jonb eš-e farârow, ~ sarrâst
Fr.: mouvement direct
The motion of a solar system body from West to East across the sky against the background stars. It is the "normal" direction of motion within the solar system. For rotating or orbiting solar system objects it is anti-clockwise as seen from above the solar system in the direction of the North Pole. The same as → prograde motion. See also → retrograde motion.
Fr.: objet direct
A word or group of words representing the person or thing upon which the action of a verb is performed or toward which it is directed. In English, generally coming after the verb, without a preposition. In He saw it the pronoun it is the direct object of saw (Dictionary.com).
Fr.: graphe orienté
In → graph theory, an edge where endpoints are distinguished; one is the head and the other is the tail. A directed edge is specified as an ordered pair of → vertices, u, v and is denoted by (u, v) or u→ v.
Fr.: graphe orienté
Fr.: chemin orienté
1) râstâ, su (#); 2) râštâri
1) A position to which motion or another position is referred.
M.E. direccioun, from M.Fr., from L. direction-, stem of directio "arranging in line, straightening," → direct.
Fr.: angle de direction
An angle made by a given vector and a coordinate axis.
A person who directs a project, a group, a production.
From → direct + -tor a suffix found in loanwords from L., forming personal agent nouns from verbs.
Râštâr, from râšt- stem of râštidan→ direct + -âr suffix of agent noun (as in parastâr "nurse").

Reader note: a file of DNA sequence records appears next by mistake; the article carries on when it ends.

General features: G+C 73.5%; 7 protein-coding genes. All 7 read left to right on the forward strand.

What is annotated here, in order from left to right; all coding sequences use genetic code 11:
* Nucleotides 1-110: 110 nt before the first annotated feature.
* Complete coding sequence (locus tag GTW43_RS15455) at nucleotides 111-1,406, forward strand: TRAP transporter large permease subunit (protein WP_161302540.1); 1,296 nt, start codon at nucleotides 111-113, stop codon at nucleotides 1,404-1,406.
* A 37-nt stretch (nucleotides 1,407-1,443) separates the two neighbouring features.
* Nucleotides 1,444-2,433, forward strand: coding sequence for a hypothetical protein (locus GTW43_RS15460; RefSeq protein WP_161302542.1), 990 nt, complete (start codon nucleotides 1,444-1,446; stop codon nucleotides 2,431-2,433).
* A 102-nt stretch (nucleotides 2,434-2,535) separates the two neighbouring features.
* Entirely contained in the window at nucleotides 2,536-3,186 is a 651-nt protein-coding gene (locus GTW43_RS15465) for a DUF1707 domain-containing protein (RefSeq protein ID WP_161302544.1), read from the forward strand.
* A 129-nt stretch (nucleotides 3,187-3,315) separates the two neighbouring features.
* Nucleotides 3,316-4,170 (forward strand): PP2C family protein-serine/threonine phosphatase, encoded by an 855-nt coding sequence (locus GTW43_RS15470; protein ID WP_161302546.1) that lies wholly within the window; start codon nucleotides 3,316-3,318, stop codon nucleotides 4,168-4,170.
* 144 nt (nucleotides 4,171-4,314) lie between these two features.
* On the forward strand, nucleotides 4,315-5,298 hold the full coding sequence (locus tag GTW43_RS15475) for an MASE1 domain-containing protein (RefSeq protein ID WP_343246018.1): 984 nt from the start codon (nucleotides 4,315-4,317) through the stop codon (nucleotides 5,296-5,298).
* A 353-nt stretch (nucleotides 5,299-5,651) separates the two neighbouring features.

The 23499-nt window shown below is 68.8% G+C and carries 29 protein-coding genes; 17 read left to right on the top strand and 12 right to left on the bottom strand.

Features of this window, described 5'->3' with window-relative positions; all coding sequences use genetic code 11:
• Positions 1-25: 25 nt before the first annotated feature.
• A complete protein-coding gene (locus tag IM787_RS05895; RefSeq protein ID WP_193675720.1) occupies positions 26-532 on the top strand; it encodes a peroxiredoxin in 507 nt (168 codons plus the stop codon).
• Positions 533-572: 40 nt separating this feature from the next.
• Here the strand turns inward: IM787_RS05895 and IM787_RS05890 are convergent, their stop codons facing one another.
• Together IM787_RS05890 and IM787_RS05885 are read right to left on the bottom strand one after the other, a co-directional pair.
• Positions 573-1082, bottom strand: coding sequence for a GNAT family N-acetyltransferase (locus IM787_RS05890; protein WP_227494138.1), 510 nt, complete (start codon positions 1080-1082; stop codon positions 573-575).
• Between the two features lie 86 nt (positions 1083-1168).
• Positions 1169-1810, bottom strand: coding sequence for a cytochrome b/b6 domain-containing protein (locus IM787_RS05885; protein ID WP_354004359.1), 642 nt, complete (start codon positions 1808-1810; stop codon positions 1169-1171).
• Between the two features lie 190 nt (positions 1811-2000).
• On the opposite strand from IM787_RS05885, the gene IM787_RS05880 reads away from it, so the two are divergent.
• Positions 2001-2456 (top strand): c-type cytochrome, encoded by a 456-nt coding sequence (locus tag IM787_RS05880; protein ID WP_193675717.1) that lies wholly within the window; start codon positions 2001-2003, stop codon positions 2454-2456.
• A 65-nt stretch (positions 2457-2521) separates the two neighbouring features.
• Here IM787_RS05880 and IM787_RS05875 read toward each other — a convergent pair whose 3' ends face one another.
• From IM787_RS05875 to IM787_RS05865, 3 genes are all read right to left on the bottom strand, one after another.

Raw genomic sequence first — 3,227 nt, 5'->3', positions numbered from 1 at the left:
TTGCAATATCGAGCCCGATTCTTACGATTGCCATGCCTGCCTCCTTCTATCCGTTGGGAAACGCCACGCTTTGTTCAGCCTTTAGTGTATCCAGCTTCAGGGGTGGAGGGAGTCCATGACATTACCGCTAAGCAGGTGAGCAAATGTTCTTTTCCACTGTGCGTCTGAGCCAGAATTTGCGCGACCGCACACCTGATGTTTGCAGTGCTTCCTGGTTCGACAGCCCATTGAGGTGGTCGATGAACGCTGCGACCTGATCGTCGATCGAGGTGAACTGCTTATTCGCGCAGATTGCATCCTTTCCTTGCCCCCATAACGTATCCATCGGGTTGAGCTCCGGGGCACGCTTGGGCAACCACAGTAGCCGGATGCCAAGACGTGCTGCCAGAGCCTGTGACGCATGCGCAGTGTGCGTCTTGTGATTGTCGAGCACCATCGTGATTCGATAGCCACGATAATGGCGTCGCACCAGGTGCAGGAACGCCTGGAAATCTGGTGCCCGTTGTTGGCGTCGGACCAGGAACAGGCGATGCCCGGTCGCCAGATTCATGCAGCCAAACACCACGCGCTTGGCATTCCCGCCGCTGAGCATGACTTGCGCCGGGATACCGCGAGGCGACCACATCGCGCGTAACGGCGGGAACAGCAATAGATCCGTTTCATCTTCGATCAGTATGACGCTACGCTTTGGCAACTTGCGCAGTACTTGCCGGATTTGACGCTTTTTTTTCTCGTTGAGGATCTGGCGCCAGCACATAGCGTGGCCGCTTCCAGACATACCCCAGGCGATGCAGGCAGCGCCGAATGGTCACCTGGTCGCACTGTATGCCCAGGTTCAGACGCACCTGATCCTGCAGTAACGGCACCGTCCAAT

Fr.: condition de Dirichlet
One of the following conditions for a → Fourier series
A substance, such as mud or dust, that soils someone or something (OxfordDictionaries.com)
Metathesis of M.E. drit, drytt "mud, dirt, dung," from O.N. drit, cognate with O.E. dritan.
Cerk "dirt, filth."
→ dirt + suffix -y.
Fr.: glace sale
Interstellar ice grains with graphite, silicates, or other chemical compounds adsorbed on their surfaces.
dirty iceball model
model-e golule-ye yax
Fr.: modèle de la boule de glace sale
A model for a → cometary nucleus proposed by Fred Whipple (1950-51), according to which the nucleus is a solid body (a few kilometers across) made up of various → ices (→ frozen water, → methane, → ammonia, → carbon dioxide, and → hydrogen cyanide) in which → dust is embedded. Dust particles are liberated when the ices vaporize as the → comet approaches the → Sun, and they get blown away by → solar radiation pressure, often forming impressive, gently curved → dust tails.
A prefix meaning "lack of, not" (e.g. dishonest); "do the opposite of" (e.g. disallow); "apart, away" (e.g. discard); before f, dif-; before some consonants (b, d, l, m, n, r, s, v, and sometimes g and j) di-.
From O.Fr. des-, from L. dis- "apart," from PIE *dis- "apart, asunder" (cf. O.E. te-, O.S. ti-, O.H.G. ze-, Ger. zer-). The PIE root is a secondary form of *dwis- and is thus related to L. → bis "twice."
Vâ- prefix denoting "separation; repetition; open; reversal, opposition; off; away," variant of bâz-, from Mid.Pers. abâz-, apâc-; O.Pers. apa- [pref.] "away, from;" Av. apa- [pref.] "away, from," apaš [adv.] "toward the back;" cf. Skt. ápāñc "situated behind."
Computers: To cancel the assignment of a particular resource to a user.
The act of disallocating or the state of being disallocated.
The act or state of disapproving; a condemnatory feeling, look, or utterance.
To withhold approval from; decline to sanction.
The removal or transference of an electric charge, as by the
conversion of chemical energy to electrical energy.
From M.E. deschargen, from O.Fr. deschargier "unload," from L.L. discarricare, from → dis- "do the opposite of" + carricare "to load a cart," from carrus "cart."
The quality or state of being → disciplinary.